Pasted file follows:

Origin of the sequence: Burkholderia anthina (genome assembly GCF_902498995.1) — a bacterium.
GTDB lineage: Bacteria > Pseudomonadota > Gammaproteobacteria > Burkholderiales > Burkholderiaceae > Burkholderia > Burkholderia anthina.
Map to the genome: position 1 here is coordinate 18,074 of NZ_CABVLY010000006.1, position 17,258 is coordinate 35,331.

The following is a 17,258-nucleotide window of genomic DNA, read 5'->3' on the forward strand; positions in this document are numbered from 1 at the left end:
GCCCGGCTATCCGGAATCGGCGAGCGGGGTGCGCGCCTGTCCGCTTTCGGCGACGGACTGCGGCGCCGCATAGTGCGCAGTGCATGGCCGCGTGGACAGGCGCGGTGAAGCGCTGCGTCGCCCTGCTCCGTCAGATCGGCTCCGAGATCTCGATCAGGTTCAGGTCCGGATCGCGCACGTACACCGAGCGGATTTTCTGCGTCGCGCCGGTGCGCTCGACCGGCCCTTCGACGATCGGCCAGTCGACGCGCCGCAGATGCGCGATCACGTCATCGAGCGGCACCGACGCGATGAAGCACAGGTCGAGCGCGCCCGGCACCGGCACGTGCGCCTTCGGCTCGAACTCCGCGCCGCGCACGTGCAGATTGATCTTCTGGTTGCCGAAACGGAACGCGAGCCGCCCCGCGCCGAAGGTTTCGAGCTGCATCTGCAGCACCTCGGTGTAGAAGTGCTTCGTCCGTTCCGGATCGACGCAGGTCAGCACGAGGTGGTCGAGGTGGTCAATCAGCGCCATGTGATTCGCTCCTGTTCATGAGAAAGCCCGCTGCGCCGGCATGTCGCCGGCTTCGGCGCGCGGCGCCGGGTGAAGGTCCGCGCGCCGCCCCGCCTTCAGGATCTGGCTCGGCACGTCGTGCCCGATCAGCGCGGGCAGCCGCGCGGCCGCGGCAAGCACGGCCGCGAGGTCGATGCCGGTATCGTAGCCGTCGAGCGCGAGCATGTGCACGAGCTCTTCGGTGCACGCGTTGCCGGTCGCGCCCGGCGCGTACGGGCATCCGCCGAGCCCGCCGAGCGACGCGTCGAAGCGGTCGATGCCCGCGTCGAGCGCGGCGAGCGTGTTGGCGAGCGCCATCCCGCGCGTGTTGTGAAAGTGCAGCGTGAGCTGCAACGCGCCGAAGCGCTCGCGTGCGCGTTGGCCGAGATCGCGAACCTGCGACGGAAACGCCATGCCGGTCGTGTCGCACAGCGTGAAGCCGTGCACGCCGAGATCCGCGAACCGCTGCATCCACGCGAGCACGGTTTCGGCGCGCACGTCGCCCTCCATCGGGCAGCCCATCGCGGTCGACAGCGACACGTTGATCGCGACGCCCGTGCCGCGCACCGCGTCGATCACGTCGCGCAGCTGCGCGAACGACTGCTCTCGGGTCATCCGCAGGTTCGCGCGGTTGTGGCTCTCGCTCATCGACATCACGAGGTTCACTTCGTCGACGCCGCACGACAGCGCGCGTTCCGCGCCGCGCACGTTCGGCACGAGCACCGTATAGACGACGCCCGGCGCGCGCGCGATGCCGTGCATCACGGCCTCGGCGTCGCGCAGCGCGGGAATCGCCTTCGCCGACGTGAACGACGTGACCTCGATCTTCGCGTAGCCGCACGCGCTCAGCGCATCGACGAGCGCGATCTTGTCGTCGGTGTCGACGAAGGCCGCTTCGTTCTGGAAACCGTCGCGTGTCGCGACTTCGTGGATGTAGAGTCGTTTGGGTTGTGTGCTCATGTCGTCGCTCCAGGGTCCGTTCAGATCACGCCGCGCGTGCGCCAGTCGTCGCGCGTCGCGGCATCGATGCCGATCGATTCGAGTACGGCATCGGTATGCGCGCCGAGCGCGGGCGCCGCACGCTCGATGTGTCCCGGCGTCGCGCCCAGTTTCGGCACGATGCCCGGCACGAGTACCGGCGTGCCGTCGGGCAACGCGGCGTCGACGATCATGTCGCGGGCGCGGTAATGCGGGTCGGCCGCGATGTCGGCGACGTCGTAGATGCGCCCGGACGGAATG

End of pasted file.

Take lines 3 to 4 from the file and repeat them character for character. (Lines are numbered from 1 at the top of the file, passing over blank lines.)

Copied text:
Map to the genome: position 1 here is coordinate 18,074 of NZ_CABVLY010000006.1, position 17,258 is coordinate 35,331.

The following is a 17,258-nucleotide window of genomic DNA, read 5'->3' on the forward strand; positions in this document are numbered from 1 at the left end: